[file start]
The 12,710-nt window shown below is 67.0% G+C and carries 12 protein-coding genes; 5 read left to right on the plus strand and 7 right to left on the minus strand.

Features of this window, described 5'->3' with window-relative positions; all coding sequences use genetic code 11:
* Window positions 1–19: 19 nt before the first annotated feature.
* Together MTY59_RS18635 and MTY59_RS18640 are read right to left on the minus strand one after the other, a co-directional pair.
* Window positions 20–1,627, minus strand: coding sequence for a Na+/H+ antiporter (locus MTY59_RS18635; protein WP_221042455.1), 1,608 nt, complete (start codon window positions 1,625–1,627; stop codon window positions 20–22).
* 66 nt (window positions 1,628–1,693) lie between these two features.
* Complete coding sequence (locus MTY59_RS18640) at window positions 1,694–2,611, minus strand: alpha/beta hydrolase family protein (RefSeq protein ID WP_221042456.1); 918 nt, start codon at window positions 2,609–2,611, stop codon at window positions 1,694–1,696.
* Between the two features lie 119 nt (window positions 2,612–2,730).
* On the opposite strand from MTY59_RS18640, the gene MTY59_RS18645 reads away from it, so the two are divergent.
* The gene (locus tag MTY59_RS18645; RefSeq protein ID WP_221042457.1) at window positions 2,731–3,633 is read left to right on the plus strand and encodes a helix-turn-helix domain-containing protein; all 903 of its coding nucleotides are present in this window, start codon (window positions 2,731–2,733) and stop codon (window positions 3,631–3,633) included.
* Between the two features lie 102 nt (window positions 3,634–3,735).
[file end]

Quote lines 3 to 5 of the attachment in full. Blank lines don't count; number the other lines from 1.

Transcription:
* Window positions 1–19: 19 nt before the first annotated feature.
* Together MTY59_RS18635 and MTY59_RS18640 are read right to left on the minus strand one after the other, a co-directional pair.
* Window positions 20–1,627, minus strand: coding sequence for a Na+/H+ antiporter (locus MTY59_RS18635; protein WP_221042455.1), 1,608 nt, complete (start codon window positions 1,625–1,627; stop codon window positions 20–22).